Four ways telehealth improves access to care

Photo of farmer standing in field holding a tablet under a crop irrigation system

Find out how telehealth technology improves access to care for Australians living in remote and very remote locations.

According to Australia’s Digital Health Agency between 13 March 2020 and 12 February 2022, 95.9 million telehealth services were delivered to 16.8 million patients, with more than $4.4 billion in benefits paid.

91,087 practitioners have now used telehealth services and incorporated it as a daily part of their health practice.

Telehealth technology is used to conduct remote consultations, to perform remote patient monitoring, as well as provide store-and-forward services.

Importantly, telehealth has established itself as a highly convenient solution that enables access to vital healthcare when patients cannot see a doctor face to face.

1. Reduce long wait times

A 2020 report titled, Waiting Time as an Indicator for Health Services Under Strain, found the median wait time across all medical specialities in Australian centres was 5.9 months.

Worsening waiting times are associated with patient dissatisfaction, delayed access to treatments, poorer clinical outcomes, increased costs, inequality, and patient anxiety. 

For patients with chronic health conditions, there may be a cumulative burden from waiting time. Patients with chronic disease may spend more time out of the workforce, which may contribute to a worsening socioeconomic position. Socioeconomic deprivation is known to be associated with an increased burden of disease that increases healthcare resource utilisation.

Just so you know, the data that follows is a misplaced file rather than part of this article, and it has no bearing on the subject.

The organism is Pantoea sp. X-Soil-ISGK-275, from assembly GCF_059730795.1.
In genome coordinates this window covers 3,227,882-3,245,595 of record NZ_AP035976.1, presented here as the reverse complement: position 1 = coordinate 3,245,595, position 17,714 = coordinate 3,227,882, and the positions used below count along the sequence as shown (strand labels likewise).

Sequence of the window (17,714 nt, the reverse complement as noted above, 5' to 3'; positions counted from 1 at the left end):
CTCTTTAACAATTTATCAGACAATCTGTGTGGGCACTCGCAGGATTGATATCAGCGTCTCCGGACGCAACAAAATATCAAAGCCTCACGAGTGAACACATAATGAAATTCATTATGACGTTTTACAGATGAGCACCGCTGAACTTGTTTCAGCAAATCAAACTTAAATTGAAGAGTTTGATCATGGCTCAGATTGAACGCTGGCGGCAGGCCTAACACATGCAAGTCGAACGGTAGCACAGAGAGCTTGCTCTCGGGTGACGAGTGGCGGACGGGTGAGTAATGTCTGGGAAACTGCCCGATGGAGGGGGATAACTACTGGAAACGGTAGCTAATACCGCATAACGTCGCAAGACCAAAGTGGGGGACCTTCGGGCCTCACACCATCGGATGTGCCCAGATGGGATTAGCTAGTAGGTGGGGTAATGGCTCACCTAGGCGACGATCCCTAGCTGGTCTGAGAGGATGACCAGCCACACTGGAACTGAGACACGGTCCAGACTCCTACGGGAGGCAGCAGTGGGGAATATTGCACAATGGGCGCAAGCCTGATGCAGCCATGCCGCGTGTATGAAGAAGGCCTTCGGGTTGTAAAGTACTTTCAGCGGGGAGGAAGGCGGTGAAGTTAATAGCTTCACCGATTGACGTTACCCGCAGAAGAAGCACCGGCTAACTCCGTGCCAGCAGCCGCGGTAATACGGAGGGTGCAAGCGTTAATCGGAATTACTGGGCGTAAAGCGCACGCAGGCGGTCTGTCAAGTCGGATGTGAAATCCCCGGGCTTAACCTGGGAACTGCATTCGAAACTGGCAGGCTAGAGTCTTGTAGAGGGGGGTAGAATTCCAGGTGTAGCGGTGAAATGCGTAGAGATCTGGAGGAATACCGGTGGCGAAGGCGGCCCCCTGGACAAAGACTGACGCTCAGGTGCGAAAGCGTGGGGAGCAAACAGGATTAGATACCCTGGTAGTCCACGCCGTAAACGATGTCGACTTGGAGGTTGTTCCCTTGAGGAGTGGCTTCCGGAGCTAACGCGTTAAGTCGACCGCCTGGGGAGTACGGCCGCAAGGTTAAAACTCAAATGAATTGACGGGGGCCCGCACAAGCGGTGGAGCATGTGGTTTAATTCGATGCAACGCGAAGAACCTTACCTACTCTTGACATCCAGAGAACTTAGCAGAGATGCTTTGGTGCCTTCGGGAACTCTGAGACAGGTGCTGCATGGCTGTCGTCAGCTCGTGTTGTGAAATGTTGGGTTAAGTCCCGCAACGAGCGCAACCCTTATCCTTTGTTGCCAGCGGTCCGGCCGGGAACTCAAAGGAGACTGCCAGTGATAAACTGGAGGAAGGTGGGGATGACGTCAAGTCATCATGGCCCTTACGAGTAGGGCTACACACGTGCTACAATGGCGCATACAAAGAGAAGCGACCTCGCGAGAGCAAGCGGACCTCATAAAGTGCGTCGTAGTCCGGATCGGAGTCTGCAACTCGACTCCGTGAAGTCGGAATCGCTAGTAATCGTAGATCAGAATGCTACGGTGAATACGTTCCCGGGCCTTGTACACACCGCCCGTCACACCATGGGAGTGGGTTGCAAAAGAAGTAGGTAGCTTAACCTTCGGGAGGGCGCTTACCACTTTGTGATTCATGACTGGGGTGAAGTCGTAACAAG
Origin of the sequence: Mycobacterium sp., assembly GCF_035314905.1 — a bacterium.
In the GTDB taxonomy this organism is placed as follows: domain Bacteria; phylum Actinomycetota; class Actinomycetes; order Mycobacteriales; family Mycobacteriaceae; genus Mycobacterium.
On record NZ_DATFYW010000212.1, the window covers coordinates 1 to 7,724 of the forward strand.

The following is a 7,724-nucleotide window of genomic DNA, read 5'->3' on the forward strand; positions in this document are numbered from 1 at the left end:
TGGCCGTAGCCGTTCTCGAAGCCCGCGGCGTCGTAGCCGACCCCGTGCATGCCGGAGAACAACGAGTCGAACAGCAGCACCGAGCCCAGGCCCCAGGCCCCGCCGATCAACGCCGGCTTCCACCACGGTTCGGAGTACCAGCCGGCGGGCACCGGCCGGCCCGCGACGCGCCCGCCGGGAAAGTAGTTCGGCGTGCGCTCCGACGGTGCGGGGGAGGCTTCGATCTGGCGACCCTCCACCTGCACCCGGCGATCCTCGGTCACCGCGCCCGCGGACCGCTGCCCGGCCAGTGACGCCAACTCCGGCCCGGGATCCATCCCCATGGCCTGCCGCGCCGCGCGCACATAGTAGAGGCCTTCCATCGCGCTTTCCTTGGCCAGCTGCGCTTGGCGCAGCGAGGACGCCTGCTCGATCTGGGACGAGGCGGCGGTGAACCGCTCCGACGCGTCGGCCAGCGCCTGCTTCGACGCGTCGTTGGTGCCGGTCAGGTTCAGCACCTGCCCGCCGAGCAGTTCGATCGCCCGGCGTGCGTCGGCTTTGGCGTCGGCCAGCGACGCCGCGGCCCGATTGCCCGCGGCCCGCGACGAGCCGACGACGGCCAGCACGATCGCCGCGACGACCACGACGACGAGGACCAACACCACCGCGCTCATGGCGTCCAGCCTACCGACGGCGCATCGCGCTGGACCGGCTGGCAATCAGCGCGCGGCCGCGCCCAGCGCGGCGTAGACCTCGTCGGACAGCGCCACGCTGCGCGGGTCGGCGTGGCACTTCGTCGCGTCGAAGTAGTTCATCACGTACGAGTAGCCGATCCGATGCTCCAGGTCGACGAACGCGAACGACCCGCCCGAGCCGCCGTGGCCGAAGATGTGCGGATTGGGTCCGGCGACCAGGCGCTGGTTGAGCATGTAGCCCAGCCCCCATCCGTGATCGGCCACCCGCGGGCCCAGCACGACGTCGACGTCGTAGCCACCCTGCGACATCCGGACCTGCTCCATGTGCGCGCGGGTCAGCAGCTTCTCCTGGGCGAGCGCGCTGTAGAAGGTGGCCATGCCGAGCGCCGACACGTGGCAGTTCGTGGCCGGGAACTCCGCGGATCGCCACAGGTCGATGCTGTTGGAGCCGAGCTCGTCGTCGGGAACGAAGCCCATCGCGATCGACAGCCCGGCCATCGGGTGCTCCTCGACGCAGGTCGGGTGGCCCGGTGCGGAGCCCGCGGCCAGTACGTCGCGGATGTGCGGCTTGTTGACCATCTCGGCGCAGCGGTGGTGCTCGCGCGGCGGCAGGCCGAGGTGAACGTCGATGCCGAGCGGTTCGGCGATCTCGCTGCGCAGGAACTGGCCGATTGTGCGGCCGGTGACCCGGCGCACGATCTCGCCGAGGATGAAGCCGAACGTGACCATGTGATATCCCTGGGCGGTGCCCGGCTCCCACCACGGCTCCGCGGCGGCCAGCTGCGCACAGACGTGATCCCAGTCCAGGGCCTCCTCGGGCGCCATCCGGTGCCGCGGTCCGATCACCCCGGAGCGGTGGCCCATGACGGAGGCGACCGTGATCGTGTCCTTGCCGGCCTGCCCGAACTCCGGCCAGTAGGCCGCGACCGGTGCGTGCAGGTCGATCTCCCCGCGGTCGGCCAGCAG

Telehealth has been found to reduce long wait times for healthcare appointments.

A 2016 Australian study found that telehealth interventions reduced waiting lists and improved the coordination of specialist services, and that telehealth should be considered in conjunction with clinical requirements.

Electronic consultations, including asynchronous telehealth and text-based provider-to-provider consultations, removed the need for face-to-face appointments between a patient and a specialist in 34-92 percent of cases.

Image-based triage also proved useful in reducing unnecessary or inappropriate specialist referrals, particularly in dermatology, ophthalmology, and otolaryngology (ENT).

2. Improve access to medical specialists

According to the Australian Institute of Health and Welfare, when compared to major cities, the rate of people reporting not having a GP nearby as a barrier to seeing one, was six times higher for remote and very remote areas, while almost 60 percent said they had no access to specialists nearby. 

This lack of access impacts quality of care and contributes to reduced wellbeing and shorter life expectancy in the rural Australian population compared to metropolitan residents.

A 2020 survey of almost 1,000 members of the Royal Australian College of General Practitioners (RACGP) about the MBS telehealth items introduced by the Australian Government at the start of the COVID-19 pandemic, found that telehealth has the potential to permanently improve accessibility and equity in accessing health services – particularly specialist health services – if maintained, post-Covid.

Key survey points include:

  • More than 90 percent of respondents had used telephone consults, almost two-thirds had used video-conferencing consults.
  • Almost 75 percent of respondents thought that the availability of telehealth attendance items contributed to improved accessibility of healthcare and almost 70 percent said patients were more likely to keep their telehealth appointments than face-to-face appointments.